The School of Anthropology and Conservation offers a friendly and cosmopolitan learning community with students from over 70 different nationalities and 45% of staff from outside the UK. Our flexible degree provides diverse and relevant module choices where you are taught by enthusiastic academic staff, who produce inspired field research.
Social Anthropology with Spanish provides an excellent opportunity to develop your language competence throughout your degree as well as spending a year studying language and anthropology at one of our partner institutions. Students who undertake a year abroad often comment on how their experiences significantly shape their future plans, their academic insight and feel the opportunity enhances the overall university experience.
Our degree programme
In the first year, you take modules that give you a broad background in the subject. The programme begins with an introduction to the history of anthropology, the foundations of biological anthropology, anthropology and conservation, and global perspectives on relatedness. Additionally you take a compulsory module in Spanish.
In your second and final years, you take compulsory modules that develop your language and specialised anthropological knowledge and skills. You can also choose further modules from a wide range of options.
Modules expand across the full range of our research expertise from traditional anthropology (The Anthropology of Amazonia; The Anthropology of Business) and current anthropological thinking (Theoretical Perspectives in Social Anthropology) to ideas impacting today's societies (Islam and Muslim Lives in the Contemporary World; The Anthropocene – Planetary Crisis and the Age of Humans).
Our degree also gives you the unique opportunity to study visual anthropology, with modules on the anthropological use of photography, film and video, including practical classes and visual anthropology projects.
Your third year is taken abroad at one of our partner institutions where teaching is in Spanish. Modules are primarily anthropology or related subject modules, however, you also undertake relevant language modules and are allowed the equivalent of one 'wild module' per term.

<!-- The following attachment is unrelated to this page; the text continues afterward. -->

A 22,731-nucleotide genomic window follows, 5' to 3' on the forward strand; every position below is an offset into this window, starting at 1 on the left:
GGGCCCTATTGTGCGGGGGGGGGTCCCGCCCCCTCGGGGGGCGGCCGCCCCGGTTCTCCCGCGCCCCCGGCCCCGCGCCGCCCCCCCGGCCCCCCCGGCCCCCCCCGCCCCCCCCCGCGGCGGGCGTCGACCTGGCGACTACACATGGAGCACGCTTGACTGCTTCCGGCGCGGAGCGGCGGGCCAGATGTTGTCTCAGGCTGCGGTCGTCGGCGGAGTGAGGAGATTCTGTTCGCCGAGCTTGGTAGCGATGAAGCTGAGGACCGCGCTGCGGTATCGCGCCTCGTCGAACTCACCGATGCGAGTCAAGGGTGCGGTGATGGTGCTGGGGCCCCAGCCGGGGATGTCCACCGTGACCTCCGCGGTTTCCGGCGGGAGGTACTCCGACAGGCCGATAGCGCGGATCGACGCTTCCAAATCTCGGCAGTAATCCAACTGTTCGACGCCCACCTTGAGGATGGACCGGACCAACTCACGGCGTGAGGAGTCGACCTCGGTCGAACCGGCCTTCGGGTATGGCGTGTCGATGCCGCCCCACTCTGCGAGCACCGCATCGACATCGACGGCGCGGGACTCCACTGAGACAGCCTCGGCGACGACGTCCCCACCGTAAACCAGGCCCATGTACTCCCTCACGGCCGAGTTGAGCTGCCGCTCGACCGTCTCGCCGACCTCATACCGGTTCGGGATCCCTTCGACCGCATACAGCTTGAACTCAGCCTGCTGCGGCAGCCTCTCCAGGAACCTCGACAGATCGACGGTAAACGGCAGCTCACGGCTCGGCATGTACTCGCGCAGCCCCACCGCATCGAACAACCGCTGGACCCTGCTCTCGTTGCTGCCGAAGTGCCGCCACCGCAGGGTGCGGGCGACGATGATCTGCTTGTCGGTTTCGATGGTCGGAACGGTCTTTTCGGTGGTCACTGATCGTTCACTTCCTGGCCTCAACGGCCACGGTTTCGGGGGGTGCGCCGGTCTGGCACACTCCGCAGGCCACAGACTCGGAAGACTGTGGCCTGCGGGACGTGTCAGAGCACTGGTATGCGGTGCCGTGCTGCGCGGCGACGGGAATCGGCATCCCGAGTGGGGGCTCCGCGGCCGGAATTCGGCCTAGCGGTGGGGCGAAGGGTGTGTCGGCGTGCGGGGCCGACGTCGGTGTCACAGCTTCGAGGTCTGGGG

If you’re interested in this programme then visit our Year Abroad webpage which includes students talking about their experiences of their year abroad programme.
Alternatively, you can take our three-year Social Anthropology degree, our four year Social Anthropology with a Year Abroad or four-year Social Anthropology with a Year in Professional Practice.
A number of our modules include opportunities for learning and experiences outside of the classroom through field trips in the UK and abroad. Potential excursions are:
Paris, the Musée du quai Branly and Musée de l'HommeThe Museum of Archaeology and Anthropology, CambridgeLondon financial districtImpact Hub WestminsterCanterbury Cathedral and Canterbury Mosque.
These may change from year to year and may incur additional costs. See the funding tab for more information.
For more details about field trips, including reports from students who went on our recent trips to Cambridge and Paris, visit Social Anthropology Field Trips.
The School of Anthropology and Conservation has excellent teaching resources including dedicated computing facilities. Other resources include:
refurbished computer suite with 32 PCs with HD screensan integrated audio-visual system to help provide stimulating lecturesa state-of-the-art visual anthropology rooman ethnobiology lab for studying human-related plant materialstudent social spacesa teaching laboratory with first-rate equipmentan excellent fossil cast collection with hundreds of casts, including multiple entire skeletons of extant and extinct primates and hominins.
The Anthropology Society is run by Kent students and is a good way to meet other students on your course in an informal way. There are also many national societies, which are a great way to meet people from around the world and discover more about their countries and cultures.
The School of Anthropology and Conservation puts on many events that you are welcome to attend. We host two public lectures a year, the Stirling Lecture and the DICE Lecture, which bring current ideas in anthropology and conservation to a wider audience. We are delighted that these events attract leading anthropological figures from around the world; in 2017 we hosted paleoanthropologist Professor Lee Berger, one of Time magazine's 100 most influential people.